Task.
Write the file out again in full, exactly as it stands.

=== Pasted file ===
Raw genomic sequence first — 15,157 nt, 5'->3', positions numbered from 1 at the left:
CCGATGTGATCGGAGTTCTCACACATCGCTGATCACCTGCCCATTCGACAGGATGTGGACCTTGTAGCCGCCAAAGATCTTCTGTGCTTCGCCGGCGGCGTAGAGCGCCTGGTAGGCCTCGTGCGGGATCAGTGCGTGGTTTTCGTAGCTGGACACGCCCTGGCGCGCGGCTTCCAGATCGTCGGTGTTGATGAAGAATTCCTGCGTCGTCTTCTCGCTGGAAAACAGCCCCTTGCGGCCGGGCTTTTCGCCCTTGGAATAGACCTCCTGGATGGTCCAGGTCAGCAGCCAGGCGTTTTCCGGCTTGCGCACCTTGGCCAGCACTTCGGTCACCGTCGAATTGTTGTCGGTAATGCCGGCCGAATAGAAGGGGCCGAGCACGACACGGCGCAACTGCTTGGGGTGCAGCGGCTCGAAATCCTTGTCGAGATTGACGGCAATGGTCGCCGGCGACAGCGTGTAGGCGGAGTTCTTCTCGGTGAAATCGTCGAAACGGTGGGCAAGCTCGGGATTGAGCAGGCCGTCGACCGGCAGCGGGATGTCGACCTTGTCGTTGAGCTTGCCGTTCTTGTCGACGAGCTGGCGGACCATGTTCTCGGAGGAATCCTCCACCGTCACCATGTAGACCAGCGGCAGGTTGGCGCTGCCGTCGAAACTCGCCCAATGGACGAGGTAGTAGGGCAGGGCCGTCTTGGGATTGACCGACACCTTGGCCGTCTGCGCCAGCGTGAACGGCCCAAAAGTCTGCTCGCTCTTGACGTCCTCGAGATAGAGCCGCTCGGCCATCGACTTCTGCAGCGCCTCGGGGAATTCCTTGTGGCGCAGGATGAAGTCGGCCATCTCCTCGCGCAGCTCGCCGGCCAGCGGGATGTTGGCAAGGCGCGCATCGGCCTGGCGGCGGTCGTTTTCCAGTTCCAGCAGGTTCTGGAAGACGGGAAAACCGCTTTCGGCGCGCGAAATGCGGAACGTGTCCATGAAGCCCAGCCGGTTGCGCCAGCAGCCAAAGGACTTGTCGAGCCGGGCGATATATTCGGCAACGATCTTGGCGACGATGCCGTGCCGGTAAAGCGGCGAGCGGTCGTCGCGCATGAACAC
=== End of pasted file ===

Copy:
Raw genomic sequence first — 15,157 nt, 5'->3', positions numbered from 1 at the left:
CCGATGTGATCGGAGTTCTCACACATCGCTGATCACCTGCCCATTCGACAGGATGTGGACCTTGTAGCCGCCAAAGATCTTCTGTGCTTCGCCGGCGGCGTAGAGCGCCTGGTAGGCCTCGTGCGGGATCAGTGCGTGGTTTTCGTAGCTGGACACGCCCTGGCGCGCGGCTTCCAGATCGTCGGTGTTGATGAAGAATTCCTGCGTCGTCTTCTCGCTGGAAAACAGCCCCTTGCGGCCGGGCTTTTCGCCCTTGGAATAGACCTCCTGGATGGTCCAGGTCAGCAGCCAGGCGTTTTCCGGCTTGCGCACCTTGGCCAGCACTTCGGTCACCGTCGAATTGTTGTCGGTAATGCCGGCCGAATAGAAGGGGCCGAGCACGACACGGCGCAACTGCTTGGGGTGCAGCGGCTCGAAATCCTTGTCGAGATTGACGGCAATGGTCGCCGGCGACAGCGTGTAGGCGGAGTTCTTCTCGGTGAAATCGTCGAAACGGTGGGCAAGCTCGGGATTGAGCAGGCCGTCGACCGGCAGCGGGATGTCGACCTTGTCGTTGAGCTTGCCGTTCTTGTCGACGAGCTGGCGGACCATGTTCTCGGAGGAATCCTCCACCGTCACCATGTAGACCAGCGGCAGGTTGGCGCTGCCGTCGAAACTCGCCCAATGGACGAGGTAGTAGGGCAGGGCCGTCTTGGGATTGACCGACACCTTGGCCGTCTGCGCCAGCGTGAACGGCCCAAAAGTCTGCTCGCTCTTGACGTCCTCGAGATAGAGCCGCTCGGCCATCGACTTCTGCAGCGCCTCGGGGAATTCCTTGTGGCGCAGGATGAAGTCGGCCATCTCCTCGCGCAGCTCGCCGGCCAGCGGGATGTTGGCAAGGCGCGCATCGGCCTGGCGGCGGTCGTTTTCCAGTTCCAGCAGGTTCTGGAAGACGGGAAAACCGCTTTCGGCGCGCGAAATGCGGAACGTGTCCATGAAGCCCAGCCGGTTGCGCCAGCAGCCAAAGGACTTGTCGAGCCGGGCGATATATTCGGCAACGATCTTGGCGACGATGCCGTGCCGGTAAAGCGGCGAGCGGTCGTCGCGCATGAACAC